Letter to the Editor

Point of Care Ultrasound in COVID-19 Pandemic


  • Sadaf Sheikh

Received Date: 23.07.2020 Accepted Date: 08.09.2020 Eurasian J Emerg Med 2022;21(2):157-157

Keywords: POCUS, COVID-19, lungs

Dear Editor,

Point of care ultrasound (POCUS) is useful to evaluate early lung changes in the emergency room in suspected Coronavirus disease-19 (COVID-19) patients. POCUS findings seem to be non-specific, microbiological confirmation is needed. Its unique feasibility where computed tomography (CT) chest is not available or in restricted use for infection control, makes it a non-invasive and cost-effective intervention. It can be used with a hope of reducing contamination of imaging room.

Using a 12-zone method, features are thickening of the pleural line with pleural line irregularity; B lines in a variety of patterns including focal, multifocal, and confluent; consolidations in a variety of patterns including multifocal small, non-translobar, and translobar with occasional mobile air bronchograms; appearance of A lines during recovery phase and pleural effusions are uncommon (1-3).

Nature of B lines if three or more per acoustic window, qualified for interstitial or alveolar-interstitial pattern. If homogenous interstitial pattern favors cardiogenic edema, heterogenous pattern with subpleural consolidation and pleural thickening is in favor of pneumonia or acute respiratory distress syndrome.

Literature of lung POCUS is showing promise. Huang et al. (2) showed that COVID-19 patients had infiltrations in bilateral lower lobes of lung. This study showed characteristic features such as bilateral B lines and subpleural consolidations consistent with CT chest. B lines are more fused and fixed as compared to pulmonary edema. Peng et al showed similar features in a multilobar pattern (2). Poggiali et al. (3) showed B lines and ground glass opacities.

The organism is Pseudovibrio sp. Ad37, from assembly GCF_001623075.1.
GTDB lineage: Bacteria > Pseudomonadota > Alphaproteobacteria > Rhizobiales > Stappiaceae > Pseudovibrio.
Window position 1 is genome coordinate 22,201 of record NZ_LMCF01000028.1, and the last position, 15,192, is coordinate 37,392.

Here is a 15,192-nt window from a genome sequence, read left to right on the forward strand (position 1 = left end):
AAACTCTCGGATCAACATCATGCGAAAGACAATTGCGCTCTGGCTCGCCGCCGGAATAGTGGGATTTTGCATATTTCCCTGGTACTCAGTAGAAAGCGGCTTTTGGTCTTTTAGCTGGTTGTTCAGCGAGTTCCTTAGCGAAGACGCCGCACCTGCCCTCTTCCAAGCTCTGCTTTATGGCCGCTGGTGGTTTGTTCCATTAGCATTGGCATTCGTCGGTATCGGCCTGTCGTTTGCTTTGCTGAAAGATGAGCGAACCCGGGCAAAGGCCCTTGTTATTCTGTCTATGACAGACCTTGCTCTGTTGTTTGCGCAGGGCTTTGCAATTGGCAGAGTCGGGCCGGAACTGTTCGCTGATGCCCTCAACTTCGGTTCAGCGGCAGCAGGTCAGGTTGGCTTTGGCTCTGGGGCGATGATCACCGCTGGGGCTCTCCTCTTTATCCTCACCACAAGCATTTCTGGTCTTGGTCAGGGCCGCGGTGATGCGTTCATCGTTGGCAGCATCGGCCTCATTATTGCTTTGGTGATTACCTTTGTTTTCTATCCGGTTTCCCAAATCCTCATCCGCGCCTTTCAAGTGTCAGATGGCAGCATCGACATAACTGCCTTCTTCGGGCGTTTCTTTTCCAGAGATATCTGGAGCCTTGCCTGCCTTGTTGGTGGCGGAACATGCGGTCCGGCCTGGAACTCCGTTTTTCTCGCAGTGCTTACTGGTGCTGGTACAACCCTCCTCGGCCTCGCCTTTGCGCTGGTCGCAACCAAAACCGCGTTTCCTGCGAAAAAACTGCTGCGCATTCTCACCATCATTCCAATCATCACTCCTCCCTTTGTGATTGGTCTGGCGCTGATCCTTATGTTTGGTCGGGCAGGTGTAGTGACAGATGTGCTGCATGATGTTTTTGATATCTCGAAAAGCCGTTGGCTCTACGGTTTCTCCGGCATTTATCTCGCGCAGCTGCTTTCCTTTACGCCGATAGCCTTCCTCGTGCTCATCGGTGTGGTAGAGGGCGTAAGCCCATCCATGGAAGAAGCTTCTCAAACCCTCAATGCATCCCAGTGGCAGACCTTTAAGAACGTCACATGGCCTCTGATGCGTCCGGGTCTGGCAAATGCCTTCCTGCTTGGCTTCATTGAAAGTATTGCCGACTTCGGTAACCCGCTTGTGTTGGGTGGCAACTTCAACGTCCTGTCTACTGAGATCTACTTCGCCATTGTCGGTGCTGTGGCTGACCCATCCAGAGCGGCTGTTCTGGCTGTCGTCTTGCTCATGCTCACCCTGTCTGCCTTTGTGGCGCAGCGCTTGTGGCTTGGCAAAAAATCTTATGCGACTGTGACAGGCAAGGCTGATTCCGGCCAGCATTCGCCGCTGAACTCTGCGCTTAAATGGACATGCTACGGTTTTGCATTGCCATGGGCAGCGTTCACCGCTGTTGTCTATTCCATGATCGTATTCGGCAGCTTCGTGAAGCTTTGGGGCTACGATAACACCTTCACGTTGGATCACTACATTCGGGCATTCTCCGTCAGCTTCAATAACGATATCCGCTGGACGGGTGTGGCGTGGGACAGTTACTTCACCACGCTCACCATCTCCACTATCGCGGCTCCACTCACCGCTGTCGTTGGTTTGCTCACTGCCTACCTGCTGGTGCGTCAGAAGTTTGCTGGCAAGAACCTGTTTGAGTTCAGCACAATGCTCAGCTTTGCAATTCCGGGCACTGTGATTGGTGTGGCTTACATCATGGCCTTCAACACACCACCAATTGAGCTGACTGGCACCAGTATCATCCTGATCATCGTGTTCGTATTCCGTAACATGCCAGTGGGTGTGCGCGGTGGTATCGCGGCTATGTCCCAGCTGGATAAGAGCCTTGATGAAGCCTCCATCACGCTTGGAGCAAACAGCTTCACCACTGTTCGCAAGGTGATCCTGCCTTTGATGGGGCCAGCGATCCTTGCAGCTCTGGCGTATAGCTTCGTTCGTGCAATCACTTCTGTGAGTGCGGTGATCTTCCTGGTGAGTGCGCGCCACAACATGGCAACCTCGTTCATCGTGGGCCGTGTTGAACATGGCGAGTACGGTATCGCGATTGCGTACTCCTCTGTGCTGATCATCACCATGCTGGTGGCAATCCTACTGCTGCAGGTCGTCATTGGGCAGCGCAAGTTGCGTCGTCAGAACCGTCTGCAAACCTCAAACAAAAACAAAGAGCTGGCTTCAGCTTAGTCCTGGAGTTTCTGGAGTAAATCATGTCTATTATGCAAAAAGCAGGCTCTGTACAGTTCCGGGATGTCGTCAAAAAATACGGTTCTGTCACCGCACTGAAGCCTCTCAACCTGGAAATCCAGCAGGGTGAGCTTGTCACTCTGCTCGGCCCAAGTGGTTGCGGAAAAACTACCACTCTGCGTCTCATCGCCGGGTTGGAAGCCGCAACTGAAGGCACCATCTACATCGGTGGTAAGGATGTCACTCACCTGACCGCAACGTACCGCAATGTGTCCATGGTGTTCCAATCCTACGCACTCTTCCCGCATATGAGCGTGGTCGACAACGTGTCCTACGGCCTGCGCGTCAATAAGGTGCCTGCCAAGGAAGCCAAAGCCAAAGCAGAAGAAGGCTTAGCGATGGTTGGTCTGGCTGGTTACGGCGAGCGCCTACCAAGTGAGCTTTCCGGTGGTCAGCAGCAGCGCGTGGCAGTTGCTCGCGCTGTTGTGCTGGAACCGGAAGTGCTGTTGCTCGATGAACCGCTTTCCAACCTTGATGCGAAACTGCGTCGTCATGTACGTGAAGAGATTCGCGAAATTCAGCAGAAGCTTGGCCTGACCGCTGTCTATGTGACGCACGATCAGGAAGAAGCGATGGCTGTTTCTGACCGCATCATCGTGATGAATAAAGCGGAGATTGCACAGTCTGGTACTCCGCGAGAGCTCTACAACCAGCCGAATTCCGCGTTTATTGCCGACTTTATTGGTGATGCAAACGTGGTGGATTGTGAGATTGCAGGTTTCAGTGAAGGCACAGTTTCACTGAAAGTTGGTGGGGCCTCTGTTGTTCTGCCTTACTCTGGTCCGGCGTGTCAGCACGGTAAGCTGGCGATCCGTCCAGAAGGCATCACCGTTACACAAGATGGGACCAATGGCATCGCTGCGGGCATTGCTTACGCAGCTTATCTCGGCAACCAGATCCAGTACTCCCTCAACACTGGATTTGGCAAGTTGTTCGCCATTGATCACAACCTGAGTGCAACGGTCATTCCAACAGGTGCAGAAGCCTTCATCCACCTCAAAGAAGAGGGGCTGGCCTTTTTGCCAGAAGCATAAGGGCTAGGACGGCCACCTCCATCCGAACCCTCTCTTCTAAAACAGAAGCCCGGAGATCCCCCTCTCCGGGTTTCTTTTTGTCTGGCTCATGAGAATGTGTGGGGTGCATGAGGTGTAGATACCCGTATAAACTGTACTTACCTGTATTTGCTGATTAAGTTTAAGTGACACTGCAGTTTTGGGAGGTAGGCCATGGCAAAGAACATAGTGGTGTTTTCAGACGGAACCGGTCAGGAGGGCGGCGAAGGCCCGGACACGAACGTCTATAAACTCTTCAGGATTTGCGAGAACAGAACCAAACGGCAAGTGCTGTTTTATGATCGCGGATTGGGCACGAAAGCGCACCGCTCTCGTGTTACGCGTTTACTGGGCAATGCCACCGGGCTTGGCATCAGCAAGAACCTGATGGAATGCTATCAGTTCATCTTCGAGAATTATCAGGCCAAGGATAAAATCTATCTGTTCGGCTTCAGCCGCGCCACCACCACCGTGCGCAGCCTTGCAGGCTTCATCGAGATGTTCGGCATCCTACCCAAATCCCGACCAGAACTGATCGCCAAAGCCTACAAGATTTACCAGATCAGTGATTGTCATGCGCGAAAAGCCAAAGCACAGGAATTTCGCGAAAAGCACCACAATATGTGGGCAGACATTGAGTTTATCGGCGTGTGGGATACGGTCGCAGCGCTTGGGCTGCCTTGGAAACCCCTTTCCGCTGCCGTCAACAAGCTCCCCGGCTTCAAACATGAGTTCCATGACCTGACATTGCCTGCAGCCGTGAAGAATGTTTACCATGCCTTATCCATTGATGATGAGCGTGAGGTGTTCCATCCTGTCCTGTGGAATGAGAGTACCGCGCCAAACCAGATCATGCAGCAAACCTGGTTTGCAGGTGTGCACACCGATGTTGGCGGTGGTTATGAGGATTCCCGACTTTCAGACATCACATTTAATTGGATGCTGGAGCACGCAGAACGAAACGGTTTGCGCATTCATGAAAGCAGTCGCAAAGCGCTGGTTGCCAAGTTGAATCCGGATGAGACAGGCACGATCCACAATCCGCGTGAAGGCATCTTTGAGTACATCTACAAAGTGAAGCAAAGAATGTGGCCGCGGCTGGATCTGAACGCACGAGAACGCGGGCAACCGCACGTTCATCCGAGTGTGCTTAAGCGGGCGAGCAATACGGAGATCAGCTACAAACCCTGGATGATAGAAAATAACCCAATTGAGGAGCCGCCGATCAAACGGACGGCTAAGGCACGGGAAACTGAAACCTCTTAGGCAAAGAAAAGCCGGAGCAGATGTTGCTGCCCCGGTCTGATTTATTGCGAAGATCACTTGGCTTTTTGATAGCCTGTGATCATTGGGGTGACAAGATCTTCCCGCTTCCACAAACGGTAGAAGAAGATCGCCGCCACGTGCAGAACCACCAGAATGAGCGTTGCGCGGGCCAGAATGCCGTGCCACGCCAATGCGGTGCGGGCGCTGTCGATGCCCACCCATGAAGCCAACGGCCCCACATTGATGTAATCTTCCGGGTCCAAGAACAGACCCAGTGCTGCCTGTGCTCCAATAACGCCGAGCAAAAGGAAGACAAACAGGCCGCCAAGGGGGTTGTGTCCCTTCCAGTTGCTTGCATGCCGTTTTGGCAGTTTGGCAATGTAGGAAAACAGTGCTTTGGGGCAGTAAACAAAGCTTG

Limitation of POCUS is that it is unable to detect deep lesions in the lungs. We believe that POCUS being ergonomically favorable with fewer infection control implications, there is a utility for rapid assessment of the patients in the emergency room, to review response during proning for better oxygenation and guide lung recruitment. It is also useful in evaluating undifferentiated shock, fluid tolerance, inserting and confirming central lines or intubations amidst global respiratory pandemic.


Peer-review: Externally peer-reviewed.

Financial Disclosure: The author declared that this study received no financial support.

  1. Pagano A, Numis FG, Visone G, Pirozzi C, Masarone M, Olibet M, et al. Lung ultrasound for diagnosis of pneumonia in emergency department. Intern Emerg Med. 2015;10:851-4.
  2. Huang Y, Wang S, Liu Y, Zhang Y, Zheng C, Zheng Y, et al. A preliminary study on the ultrasonic manifestations of peri-pulmonary lesions of non-critical novel coronavirus pneumonia (COVID-19). Available from: https://ssrn.com/abstract=3544750 or http://dx.doi.org/10.2139/ssrn.3544750 [Preprint]
  3. Poggiali E, Dacrema A, Bastoni D, Tinelli V, Demichele E, Ramos PM, et al. Can Lung US Help Critical Care Clinicians in the Early Diagnosis of Novel Coronavirus (COVID-19) Pneumonia?. Radiology. 2020;295:3. Doi: 10.1148/radiol.2020200847